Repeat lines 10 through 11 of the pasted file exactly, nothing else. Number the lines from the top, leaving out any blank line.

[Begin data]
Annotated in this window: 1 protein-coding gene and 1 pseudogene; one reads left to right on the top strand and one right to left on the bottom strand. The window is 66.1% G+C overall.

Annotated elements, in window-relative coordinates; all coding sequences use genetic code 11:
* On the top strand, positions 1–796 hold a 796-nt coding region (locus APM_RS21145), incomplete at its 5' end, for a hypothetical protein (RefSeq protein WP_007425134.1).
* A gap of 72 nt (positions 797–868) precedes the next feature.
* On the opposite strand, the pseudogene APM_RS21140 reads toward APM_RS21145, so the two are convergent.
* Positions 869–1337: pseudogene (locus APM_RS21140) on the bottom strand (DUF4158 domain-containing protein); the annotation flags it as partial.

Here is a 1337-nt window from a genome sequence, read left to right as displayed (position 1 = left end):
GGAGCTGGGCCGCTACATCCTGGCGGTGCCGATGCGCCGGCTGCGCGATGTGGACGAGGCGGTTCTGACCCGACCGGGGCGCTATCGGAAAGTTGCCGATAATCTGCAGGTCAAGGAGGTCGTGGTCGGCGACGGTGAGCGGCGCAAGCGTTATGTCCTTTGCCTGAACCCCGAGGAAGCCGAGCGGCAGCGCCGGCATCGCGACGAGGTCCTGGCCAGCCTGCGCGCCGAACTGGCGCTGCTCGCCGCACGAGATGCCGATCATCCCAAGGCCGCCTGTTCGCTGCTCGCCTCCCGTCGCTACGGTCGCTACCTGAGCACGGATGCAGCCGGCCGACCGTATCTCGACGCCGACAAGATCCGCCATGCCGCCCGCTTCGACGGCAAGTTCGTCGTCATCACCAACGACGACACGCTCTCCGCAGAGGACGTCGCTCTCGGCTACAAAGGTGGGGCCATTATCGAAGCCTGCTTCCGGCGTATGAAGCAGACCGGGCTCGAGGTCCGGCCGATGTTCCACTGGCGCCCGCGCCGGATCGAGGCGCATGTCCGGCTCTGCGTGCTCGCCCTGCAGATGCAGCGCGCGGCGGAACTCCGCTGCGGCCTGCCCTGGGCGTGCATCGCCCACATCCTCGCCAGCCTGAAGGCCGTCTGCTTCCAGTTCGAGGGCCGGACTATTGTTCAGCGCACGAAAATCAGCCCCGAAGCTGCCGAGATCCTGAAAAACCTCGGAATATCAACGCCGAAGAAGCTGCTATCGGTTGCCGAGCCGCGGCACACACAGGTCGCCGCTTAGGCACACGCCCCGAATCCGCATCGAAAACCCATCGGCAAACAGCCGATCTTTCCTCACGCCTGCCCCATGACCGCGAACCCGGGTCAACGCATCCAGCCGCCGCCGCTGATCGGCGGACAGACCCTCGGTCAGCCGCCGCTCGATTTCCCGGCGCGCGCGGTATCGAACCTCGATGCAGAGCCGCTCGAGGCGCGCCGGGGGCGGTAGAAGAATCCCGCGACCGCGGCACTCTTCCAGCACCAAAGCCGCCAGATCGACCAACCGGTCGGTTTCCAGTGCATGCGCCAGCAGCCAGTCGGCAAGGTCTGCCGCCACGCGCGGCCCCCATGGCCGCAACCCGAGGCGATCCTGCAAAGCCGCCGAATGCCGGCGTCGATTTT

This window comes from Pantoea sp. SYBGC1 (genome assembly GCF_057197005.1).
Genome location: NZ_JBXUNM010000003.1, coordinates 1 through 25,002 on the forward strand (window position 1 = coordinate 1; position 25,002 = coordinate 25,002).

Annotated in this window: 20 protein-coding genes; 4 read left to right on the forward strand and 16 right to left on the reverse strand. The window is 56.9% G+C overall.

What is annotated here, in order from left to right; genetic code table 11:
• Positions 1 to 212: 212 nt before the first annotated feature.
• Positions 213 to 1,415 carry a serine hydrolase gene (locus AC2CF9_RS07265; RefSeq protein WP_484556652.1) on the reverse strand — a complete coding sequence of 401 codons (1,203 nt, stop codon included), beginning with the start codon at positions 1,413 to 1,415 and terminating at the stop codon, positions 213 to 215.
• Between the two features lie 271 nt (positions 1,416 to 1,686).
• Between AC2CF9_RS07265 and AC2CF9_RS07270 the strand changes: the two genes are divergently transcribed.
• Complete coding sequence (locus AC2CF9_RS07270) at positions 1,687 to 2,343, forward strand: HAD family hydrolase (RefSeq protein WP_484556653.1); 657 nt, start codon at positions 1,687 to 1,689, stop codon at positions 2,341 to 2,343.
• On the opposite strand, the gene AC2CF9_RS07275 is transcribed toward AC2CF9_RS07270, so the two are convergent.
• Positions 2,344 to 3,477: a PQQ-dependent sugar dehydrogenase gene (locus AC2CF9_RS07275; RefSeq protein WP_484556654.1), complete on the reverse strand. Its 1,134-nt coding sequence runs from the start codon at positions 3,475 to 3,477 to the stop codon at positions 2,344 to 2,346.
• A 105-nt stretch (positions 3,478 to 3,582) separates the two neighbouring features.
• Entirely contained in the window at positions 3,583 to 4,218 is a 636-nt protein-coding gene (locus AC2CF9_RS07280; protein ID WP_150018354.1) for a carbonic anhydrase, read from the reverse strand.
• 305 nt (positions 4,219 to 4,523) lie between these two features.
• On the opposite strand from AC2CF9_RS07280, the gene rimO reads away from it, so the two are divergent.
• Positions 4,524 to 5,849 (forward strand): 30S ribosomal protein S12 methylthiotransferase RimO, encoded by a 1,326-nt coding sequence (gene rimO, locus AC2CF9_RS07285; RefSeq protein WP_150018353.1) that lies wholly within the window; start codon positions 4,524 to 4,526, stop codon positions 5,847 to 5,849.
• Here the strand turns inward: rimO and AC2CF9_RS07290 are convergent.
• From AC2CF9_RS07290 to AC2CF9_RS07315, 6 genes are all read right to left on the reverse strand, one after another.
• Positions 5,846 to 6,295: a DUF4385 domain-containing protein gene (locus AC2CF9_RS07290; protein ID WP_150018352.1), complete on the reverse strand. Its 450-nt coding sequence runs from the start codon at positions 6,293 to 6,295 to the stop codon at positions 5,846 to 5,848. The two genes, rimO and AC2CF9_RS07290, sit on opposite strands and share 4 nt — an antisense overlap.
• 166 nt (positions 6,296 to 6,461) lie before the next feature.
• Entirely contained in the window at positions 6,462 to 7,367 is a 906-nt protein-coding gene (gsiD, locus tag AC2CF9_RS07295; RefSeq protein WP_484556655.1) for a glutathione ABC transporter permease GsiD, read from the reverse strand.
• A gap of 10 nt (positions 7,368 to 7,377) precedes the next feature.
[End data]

Genome location: NZ_JBXUNM010000003.1, coordinates 1 through 25,002 on the forward strand (window position 1 = coordinate 1; position 25,002 = coordinate 25,002).

Annotated in this window: 20 protein-coding genes; 4 read left to right on the forward strand and 16 right to left on the reverse strand. The window is 56.9% G+C overall.